Miner

The fort of Ghazni which fell as a result of mining by a mixed contingent of the Bombay and Bengal Sappers during the First Afghan War on 23rd July 1839.

An additional term applied to sappers of the British Indian Army was 'miner'. The native engineer corps were referred to as 'sappers and miners', as for example, the Royal Bombay Sappers and Miners. The term arose from a task done by sappers to further the battle after saps were dug. The saps permitted cannon to be brought into firing range of the besieged fort and its cannon, but often the cannon themselves were unable to breach the fort walls. The engineers would dig a tunnel from the forward-most sap up to and under the fort wall, then place a charge of gunpowder and ignite it, causing a tremendous explosion which would destroy the wall and permit attacking infantry to close with the enemy. This was dangerous work, often lethal to the sappers, and was vehemently resisted by the besieged enemy. Since the two tasks went hand in hand and were done by the same troops, native Indian engineer corps came to be called 'sappers and miners'.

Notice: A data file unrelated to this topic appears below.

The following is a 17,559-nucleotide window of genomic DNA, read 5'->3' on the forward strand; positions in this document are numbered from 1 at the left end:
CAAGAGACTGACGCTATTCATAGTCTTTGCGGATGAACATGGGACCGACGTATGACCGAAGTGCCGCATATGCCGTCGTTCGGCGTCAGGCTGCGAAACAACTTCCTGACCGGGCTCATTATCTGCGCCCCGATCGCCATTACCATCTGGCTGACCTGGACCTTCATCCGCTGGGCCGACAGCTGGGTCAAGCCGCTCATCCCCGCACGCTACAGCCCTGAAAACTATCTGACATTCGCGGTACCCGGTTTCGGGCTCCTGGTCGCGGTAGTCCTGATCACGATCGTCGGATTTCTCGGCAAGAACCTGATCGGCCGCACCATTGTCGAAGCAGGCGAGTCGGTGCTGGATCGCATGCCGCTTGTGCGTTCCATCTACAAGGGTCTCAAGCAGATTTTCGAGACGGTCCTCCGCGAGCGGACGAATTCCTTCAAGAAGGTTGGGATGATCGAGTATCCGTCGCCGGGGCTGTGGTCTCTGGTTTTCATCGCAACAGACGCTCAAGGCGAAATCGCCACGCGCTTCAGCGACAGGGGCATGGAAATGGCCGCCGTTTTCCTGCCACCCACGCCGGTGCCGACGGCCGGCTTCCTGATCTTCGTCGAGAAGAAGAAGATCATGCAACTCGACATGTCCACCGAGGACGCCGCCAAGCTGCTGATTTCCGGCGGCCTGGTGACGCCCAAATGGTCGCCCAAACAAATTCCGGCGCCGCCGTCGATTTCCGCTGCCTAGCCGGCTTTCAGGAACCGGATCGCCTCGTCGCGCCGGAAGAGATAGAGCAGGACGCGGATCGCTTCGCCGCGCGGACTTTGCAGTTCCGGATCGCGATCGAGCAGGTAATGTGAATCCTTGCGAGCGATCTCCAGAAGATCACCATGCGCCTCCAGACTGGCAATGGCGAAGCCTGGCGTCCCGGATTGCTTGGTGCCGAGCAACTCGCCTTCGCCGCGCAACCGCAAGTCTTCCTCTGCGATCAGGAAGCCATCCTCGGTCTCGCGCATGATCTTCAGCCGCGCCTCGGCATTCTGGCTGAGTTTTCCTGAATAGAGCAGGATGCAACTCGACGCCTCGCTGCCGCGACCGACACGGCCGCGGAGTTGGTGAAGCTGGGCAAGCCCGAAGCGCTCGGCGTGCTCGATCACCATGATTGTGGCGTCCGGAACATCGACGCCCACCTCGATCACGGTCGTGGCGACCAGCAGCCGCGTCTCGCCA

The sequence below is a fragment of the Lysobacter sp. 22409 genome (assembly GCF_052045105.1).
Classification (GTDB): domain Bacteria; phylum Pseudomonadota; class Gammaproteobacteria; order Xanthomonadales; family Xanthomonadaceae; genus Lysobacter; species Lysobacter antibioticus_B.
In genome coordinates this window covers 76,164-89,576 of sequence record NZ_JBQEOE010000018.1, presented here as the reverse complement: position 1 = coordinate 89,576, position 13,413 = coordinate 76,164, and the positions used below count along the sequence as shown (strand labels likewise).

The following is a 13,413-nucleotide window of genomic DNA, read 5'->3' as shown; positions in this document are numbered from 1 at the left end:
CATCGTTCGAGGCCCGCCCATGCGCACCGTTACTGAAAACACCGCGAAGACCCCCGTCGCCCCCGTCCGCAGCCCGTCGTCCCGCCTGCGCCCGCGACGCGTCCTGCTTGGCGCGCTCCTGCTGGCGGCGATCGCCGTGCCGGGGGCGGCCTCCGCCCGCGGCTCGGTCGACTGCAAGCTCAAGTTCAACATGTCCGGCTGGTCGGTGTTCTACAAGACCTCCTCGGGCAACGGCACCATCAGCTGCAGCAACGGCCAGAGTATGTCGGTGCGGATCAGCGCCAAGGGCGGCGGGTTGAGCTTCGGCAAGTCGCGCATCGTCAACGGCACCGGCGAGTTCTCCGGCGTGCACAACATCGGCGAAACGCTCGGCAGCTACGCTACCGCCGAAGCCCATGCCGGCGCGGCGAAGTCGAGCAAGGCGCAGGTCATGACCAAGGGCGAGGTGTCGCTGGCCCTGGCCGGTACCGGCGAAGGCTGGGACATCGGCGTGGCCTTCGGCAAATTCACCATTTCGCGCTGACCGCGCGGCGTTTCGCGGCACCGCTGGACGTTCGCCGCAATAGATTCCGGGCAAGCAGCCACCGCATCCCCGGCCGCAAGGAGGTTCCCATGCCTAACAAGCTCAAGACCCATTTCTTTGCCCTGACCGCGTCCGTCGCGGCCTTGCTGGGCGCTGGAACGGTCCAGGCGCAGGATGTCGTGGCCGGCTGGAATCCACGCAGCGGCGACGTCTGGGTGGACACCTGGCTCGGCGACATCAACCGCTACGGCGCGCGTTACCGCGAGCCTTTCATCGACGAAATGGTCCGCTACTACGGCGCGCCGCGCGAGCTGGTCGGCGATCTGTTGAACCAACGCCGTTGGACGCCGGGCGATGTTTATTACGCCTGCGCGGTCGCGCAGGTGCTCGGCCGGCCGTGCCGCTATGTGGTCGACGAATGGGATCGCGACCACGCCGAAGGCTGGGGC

Specific usage

Commonwealth of Nations

Sapper (abbreviated Spr) is the Royal Engineers' equivalent of Private. This is also the case within the Indian Army Corps of Engineers, Canadian Military Engineers, Royal Australian Engineers,[2] South African Army Engineer Formation and Royal New Zealand Engineers. The term Sapper was introduced in 1856 when the Corps of Royal Sappers and Miners was amalgamated with the officer Corps of Royal Engineers to form the Corps of Royal Engineers.